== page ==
Solving $\operatorname{cis} x \operatorname{cis} 2x \operatorname{cis} 3x \dots \operatorname{cis} nx=1$

Given the equation:

$$\operatorname{cis} x \operatorname{cis} 2x \operatorname{cis} 3x \dots \operatorname{cis} nx=1$$

How can I solve it?

I know that $\operatorname{cis} x=\cos x+i\sin x$, but I can't see how to proceed from there.

Thank you

• For constant $a$, $\cos a x + i \sin a x = e^{iax}$ – Kevin Feb 24 '16 at 10:22
• Oh I didn't know that. I'll try. Thanks – Karen Feb 24 '16 at 10:23
• Also, another hint would be to know that $\sum_{i=1}^{n}k=n(n+1)/2$ – Kevin Feb 24 '16 at 10:24
• I got: $ix(1+n)(n/2)=1$. So I need to square both sides? – Karen Feb 24 '16 at 10:29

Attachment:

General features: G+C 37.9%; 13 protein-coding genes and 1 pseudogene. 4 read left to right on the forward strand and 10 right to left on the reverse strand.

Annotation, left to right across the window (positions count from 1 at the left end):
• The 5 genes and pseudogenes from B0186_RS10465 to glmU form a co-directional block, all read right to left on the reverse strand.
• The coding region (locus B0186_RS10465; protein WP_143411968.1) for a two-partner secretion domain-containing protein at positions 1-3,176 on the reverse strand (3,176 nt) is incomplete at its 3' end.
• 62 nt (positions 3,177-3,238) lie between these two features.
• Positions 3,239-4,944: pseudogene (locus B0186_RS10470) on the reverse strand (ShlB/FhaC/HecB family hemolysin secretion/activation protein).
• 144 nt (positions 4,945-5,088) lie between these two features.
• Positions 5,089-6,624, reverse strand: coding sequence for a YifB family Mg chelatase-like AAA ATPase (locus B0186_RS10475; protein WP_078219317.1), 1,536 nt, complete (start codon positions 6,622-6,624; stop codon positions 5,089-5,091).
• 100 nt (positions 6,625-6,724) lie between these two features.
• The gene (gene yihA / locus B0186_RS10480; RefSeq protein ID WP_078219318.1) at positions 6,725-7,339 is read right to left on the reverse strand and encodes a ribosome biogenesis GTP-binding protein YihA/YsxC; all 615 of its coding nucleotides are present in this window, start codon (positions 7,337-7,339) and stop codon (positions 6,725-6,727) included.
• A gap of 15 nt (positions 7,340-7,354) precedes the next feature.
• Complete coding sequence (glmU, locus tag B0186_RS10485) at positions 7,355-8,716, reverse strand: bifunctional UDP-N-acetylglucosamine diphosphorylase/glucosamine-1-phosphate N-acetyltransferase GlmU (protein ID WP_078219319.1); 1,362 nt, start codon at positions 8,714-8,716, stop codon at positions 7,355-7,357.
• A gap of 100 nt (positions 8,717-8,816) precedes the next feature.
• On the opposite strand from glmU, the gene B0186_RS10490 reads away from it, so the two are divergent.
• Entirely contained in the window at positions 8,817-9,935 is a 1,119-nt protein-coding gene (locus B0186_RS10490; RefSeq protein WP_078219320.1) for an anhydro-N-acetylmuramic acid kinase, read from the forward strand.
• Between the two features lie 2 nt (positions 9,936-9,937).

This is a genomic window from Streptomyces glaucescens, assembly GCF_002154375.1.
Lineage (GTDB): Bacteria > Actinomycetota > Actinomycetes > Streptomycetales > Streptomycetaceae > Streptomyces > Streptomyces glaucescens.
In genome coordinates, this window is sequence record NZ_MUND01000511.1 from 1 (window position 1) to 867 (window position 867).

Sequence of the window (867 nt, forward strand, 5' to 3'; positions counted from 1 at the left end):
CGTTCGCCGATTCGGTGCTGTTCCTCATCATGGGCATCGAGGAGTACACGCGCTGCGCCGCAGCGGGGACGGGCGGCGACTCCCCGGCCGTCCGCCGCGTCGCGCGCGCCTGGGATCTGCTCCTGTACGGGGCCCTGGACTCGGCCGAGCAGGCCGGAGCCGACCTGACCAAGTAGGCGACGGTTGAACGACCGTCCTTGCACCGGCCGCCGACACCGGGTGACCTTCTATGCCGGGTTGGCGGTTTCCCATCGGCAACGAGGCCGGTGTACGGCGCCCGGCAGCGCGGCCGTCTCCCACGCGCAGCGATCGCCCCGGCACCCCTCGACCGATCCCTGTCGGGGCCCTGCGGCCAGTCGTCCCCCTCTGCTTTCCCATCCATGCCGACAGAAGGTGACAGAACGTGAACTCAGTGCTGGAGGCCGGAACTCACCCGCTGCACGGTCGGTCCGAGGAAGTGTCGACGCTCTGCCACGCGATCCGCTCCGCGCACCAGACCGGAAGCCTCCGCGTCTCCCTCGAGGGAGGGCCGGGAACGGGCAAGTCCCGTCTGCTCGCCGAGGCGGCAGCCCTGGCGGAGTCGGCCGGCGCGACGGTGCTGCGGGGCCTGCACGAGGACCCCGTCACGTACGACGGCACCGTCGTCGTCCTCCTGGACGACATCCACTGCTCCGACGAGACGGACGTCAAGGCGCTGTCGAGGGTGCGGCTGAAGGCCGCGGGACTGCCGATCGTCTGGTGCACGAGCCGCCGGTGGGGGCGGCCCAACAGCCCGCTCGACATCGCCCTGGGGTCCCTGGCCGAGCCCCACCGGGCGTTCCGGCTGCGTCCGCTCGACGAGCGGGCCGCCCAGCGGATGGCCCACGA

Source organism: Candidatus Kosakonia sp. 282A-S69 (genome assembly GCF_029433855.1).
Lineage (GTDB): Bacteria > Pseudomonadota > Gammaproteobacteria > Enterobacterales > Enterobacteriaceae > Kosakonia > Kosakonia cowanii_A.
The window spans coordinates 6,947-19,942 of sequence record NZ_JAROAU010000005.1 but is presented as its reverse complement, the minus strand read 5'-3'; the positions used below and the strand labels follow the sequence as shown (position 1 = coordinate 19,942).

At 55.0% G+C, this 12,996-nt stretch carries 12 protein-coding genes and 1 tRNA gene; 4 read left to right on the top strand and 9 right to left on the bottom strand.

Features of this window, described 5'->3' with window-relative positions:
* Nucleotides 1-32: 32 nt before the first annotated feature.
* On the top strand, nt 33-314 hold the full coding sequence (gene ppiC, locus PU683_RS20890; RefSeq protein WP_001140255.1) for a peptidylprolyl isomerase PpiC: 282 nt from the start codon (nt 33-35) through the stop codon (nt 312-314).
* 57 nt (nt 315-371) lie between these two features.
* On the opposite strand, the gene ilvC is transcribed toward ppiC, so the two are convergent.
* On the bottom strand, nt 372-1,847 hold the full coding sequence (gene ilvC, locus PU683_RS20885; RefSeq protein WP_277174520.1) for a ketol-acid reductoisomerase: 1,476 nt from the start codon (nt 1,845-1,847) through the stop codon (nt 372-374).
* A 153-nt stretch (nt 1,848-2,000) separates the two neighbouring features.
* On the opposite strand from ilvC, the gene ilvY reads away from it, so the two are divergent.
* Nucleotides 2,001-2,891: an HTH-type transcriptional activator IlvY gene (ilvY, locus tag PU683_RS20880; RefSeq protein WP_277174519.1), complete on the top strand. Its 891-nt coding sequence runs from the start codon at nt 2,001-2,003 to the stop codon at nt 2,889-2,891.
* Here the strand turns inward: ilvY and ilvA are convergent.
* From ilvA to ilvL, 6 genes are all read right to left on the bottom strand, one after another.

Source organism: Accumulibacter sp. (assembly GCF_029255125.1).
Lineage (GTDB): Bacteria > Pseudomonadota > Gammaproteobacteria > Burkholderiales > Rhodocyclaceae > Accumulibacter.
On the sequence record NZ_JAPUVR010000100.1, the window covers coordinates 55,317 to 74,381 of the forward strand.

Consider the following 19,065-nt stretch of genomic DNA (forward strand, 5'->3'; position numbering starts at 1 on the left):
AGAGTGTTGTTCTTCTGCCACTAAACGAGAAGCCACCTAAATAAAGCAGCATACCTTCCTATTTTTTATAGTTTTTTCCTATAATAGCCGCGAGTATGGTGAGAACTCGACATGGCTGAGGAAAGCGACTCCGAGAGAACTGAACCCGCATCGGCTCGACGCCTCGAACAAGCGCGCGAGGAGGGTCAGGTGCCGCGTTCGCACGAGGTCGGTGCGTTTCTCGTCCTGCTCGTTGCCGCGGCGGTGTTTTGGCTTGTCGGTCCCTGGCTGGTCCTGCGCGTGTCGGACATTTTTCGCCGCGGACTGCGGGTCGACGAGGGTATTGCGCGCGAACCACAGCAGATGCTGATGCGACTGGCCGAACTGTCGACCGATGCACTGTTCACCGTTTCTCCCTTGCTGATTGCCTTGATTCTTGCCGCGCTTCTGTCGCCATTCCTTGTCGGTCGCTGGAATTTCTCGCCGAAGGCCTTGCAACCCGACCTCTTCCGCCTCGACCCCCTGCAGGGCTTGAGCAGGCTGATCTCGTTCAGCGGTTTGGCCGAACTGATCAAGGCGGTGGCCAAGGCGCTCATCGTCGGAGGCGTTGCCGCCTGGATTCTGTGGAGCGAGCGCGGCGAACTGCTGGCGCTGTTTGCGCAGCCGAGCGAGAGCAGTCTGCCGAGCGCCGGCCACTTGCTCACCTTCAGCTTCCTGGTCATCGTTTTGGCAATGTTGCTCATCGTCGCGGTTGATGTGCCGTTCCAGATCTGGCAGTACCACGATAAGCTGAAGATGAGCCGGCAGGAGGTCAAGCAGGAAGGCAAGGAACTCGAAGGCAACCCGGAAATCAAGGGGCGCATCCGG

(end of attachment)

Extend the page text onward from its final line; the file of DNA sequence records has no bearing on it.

The $\def\cis{\operatorname{cis}}\cis$ function obeys a very simple rule: $$\cis a\cis b=\cis(a+b)$$ Just apply the decomposition $\cis a=\cos a+i\sin a$, in order to prove it. Then you have $$\cis(x+2x+\dots+nx)=1$$ and now it should be easy.
Hint: $x+2x+\dots+nx=x\frac{n(n+1)}{2}$, so you have $$\cis\frac{n(n+1)x}{2}=\cis0$$
• But then: $n(n+1)=0, x=0$ but isn't a period for $cis$? – Karen Feb 24 '16 at 10:35
• @Karen $\cis a=\cis b$ means $a=b+2k\pi$ for some integer $k$. – egreg Feb 24 '16 at 10:35
• Got it. So $x=4\pi k/n(n+1)$, and $k=0,1,...,n$? – Karen Feb 24 '16 at 10:37
• @Karen Almost. ;-) Check the $2$'s – egreg Feb 24 '16 at 10:38